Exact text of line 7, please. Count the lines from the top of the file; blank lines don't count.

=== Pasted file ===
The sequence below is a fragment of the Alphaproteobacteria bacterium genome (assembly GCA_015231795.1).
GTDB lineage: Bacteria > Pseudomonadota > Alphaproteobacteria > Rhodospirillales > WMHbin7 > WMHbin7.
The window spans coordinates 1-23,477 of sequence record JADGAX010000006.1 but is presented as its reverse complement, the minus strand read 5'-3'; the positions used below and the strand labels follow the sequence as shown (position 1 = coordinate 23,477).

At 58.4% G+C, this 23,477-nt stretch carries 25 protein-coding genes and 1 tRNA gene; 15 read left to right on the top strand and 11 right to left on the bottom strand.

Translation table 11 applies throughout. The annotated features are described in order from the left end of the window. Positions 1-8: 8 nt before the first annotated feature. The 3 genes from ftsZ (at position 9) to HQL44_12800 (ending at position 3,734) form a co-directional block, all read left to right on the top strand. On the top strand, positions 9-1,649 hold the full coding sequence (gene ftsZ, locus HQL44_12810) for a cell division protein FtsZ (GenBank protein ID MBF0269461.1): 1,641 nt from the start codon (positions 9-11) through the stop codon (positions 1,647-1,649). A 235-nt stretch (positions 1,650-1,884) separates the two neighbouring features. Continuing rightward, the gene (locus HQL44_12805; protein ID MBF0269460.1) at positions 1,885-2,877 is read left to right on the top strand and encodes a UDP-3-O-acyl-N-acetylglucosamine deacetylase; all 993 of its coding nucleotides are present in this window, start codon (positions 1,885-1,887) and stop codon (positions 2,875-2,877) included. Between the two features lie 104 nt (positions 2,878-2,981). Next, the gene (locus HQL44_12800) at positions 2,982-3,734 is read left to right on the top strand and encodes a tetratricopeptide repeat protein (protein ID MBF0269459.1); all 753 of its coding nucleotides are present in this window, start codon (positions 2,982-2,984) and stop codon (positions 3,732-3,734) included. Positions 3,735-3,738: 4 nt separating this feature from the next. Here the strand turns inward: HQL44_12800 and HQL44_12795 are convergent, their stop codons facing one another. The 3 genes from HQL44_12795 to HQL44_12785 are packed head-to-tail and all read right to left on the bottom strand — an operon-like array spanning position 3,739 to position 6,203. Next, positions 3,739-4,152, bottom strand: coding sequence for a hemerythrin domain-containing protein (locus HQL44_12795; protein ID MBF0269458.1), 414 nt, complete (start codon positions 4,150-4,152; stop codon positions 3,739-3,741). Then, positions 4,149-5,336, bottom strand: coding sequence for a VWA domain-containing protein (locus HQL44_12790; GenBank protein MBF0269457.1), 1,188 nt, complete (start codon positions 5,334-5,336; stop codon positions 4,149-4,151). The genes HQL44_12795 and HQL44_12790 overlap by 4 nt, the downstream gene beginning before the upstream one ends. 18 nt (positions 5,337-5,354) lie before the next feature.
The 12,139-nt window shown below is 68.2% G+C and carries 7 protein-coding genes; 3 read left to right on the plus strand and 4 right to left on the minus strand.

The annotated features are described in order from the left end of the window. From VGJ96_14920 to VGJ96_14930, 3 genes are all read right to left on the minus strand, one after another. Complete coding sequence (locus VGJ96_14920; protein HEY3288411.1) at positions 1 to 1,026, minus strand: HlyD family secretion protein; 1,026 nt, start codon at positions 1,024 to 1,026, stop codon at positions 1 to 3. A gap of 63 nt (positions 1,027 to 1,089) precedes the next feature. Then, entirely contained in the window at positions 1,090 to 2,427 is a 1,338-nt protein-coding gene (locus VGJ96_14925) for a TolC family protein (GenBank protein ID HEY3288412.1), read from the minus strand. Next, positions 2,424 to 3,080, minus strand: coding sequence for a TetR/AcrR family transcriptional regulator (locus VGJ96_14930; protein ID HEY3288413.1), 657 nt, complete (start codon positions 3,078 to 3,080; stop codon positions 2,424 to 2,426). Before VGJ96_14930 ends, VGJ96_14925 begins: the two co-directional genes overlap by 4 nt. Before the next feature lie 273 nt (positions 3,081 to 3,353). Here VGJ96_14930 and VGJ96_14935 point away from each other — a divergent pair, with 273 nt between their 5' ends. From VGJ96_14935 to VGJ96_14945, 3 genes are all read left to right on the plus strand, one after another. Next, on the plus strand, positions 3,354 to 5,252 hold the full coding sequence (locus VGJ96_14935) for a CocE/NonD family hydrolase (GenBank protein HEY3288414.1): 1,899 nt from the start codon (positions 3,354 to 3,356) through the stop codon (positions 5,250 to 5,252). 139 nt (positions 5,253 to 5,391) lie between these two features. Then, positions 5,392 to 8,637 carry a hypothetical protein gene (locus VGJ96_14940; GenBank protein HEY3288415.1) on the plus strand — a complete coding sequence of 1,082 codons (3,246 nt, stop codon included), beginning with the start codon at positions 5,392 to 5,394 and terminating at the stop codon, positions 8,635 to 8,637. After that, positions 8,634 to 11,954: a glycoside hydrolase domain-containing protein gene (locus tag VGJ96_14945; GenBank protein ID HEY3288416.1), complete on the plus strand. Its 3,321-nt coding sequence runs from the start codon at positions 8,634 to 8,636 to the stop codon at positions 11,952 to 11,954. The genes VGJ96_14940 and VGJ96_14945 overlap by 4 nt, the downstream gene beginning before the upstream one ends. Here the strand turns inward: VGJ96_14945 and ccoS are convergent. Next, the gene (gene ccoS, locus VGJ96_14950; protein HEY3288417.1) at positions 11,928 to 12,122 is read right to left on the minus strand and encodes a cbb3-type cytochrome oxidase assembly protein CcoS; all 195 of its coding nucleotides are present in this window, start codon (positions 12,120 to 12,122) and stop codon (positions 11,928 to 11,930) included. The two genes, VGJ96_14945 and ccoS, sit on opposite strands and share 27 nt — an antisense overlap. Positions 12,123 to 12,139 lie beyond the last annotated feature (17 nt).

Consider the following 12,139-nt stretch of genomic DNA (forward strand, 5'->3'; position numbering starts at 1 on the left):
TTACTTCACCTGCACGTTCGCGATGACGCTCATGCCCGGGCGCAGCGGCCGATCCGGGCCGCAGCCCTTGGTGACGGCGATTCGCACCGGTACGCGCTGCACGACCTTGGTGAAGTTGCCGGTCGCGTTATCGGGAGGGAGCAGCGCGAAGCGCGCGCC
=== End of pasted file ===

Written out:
The annotated features are described in order from the left end of the window. From VGJ96_14920 to VGJ96_14930, 3 genes are all read right to left on the minus strand, one after another. Complete coding sequence (locus VGJ96_14920; protein HEY3288411.1) at positions 1 to 1,026, minus strand: HlyD family secretion protein; 1,026 nt, start codon at positions 1,024 to 1,026, stop codon at positions 1 to 3. A gap of 63 nt (positions 1,027 to 1,089) precedes the next feature. Then, entirely contained in the window at positions 1,090 to 2,427 is a 1,338-nt protein-coding gene (locus VGJ96_14925) for a TolC family protein (GenBank protein ID HEY3288412.1), read from the minus strand. Next, positions 2,424 to 3,080, minus strand: coding sequence for a TetR/AcrR family transcriptional regulator (locus VGJ96_14930; protein ID HEY3288413.1), 657 nt, complete (start codon positions 3,078 to 3,080; stop codon positions 2,424 to 2,426). Before VGJ96_14930 ends, VGJ96_14925 begins: the two co-directional genes overlap by 4 nt. Before the next feature lie 273 nt (positions 3,081 to 3,353). Here VGJ96_14930 and VGJ96_14935 point away from each other — a divergent pair, with 273 nt between their 5' ends. From VGJ96_14935 to VGJ96_14945, 3 genes are all read left to right on the plus strand, one after another. Next, on the plus strand, positions 3,354 to 5,252 hold the full coding sequence (locus VGJ96_14935) for a CocE/NonD family hydrolase (GenBank protein HEY3288414.1): 1,899 nt from the start codon (positions 3,354 to 3,356) through the stop codon (positions 5,250 to 5,252). 139 nt (positions 5,253 to 5,391) lie between these two features. Then, positions 5,392 to 8,637 carry a hypothetical protein gene (locus VGJ96_14940; GenBank protein HEY3288415.1) on the plus strand — a complete coding sequence of 1,082 codons (3,246 nt, stop codon included), beginning with the start codon at positions 5,392 to 5,394 and terminating at the stop codon, positions 8,635 to 8,637. After that, positions 8,634 to 11,954: a glycoside hydrolase domain-containing protein gene (locus tag VGJ96_14945; GenBank protein ID HEY3288416.1), complete on the plus strand. Its 3,321-nt coding sequence runs from the start codon at positions 8,634 to 8,636 to the stop codon at positions 11,952 to 11,954. The genes VGJ96_14940 and VGJ96_14945 overlap by 4 nt, the downstream gene beginning before the upstream one ends. Here the strand turns inward: VGJ96_14945 and ccoS are convergent. Next, the gene (gene ccoS, locus VGJ96_14950; protein HEY3288417.1) at positions 11,928 to 12,122 is read right to left on the minus strand and encodes a cbb3-type cytochrome oxidase assembly protein CcoS; all 195 of its coding nucleotides are present in this window, start codon (positions 12,120 to 12,122) and stop codon (positions 11,928 to 11,930) included. The two genes, VGJ96_14945 and ccoS, sit on opposite strands and share 27 nt — an antisense overlap. Positions 12,123 to 12,139 lie beyond the last annotated feature (17 nt).